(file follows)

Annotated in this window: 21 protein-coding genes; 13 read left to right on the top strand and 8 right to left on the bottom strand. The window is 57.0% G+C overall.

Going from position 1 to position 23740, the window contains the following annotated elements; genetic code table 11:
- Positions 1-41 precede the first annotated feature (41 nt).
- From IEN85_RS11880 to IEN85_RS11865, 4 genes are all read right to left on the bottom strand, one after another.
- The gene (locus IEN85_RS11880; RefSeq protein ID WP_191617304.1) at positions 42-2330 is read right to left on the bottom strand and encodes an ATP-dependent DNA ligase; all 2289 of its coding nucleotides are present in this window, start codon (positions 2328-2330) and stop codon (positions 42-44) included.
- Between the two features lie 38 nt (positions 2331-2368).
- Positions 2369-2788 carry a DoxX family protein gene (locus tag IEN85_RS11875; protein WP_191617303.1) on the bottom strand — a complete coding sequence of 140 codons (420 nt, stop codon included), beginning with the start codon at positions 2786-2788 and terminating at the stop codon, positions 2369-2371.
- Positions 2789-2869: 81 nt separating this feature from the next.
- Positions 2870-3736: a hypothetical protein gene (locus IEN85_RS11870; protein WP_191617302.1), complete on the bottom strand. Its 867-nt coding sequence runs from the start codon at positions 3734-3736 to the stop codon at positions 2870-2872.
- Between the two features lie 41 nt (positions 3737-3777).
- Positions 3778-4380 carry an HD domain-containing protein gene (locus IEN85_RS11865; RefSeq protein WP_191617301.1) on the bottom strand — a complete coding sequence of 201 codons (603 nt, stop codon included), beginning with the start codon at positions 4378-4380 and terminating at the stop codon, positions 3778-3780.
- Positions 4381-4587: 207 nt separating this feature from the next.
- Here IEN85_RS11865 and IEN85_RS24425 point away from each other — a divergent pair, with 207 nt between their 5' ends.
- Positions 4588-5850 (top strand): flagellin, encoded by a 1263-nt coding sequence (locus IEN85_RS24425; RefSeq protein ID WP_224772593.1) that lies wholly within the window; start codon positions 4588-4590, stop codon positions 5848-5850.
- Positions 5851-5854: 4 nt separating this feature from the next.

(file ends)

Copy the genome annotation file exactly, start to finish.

Annotated in this window: 21 protein-coding genes; 13 read left to right on the top strand and 8 right to left on the bottom strand. The window is 57.0% G+C overall.

Going from position 1 to position 23740, the window contains the following annotated elements; genetic code table 11:
- Positions 1-41 precede the first annotated feature (41 nt).
- From IEN85_RS11880 to IEN85_RS11865, 4 genes are all read right to left on the bottom strand, one after another.
- The gene (locus IEN85_RS11880; RefSeq protein ID WP_191617304.1) at positions 42-2330 is read right to left on the bottom strand and encodes an ATP-dependent DNA ligase; all 2289 of its coding nucleotides are present in this window, start codon (positions 2328-2330) and stop codon (positions 42-44) included.
- Between the two features lie 38 nt (positions 2331-2368).
- Positions 2369-2788 carry a DoxX family protein gene (locus tag IEN85_RS11875; protein WP_191617303.1) on the bottom strand — a complete coding sequence of 140 codons (420 nt, stop codon included), beginning with the start codon at positions 2786-2788 and terminating at the stop codon, positions 2369-2371.
- Positions 2789-2869: 81 nt separating this feature from the next.
- Positions 2870-3736: a hypothetical protein gene (locus IEN85_RS11870; protein WP_191617302.1), complete on the bottom strand. Its 867-nt coding sequence runs from the start codon at positions 3734-3736 to the stop codon at positions 2870-2872.
- Between the two features lie 41 nt (positions 3737-3777).
- Positions 3778-4380 carry an HD domain-containing protein gene (locus IEN85_RS11865; RefSeq protein WP_191617301.1) on the bottom strand — a complete coding sequence of 201 codons (603 nt, stop codon included), beginning with the start codon at positions 4378-4380 and terminating at the stop codon, positions 3778-3780.
- Positions 4381-4587: 207 nt separating this feature from the next.
- Here IEN85_RS11865 and IEN85_RS24425 point away from each other — a divergent pair, with 207 nt between their 5' ends.
- Positions 4588-5850 (top strand): flagellin, encoded by a 1263-nt coding sequence (locus IEN85_RS24425; RefSeq protein ID WP_224772593.1) that lies wholly within the window; start codon positions 4588-4590, stop codon positions 5848-5850.
- Positions 5851-5854: 4 nt separating this feature from the next.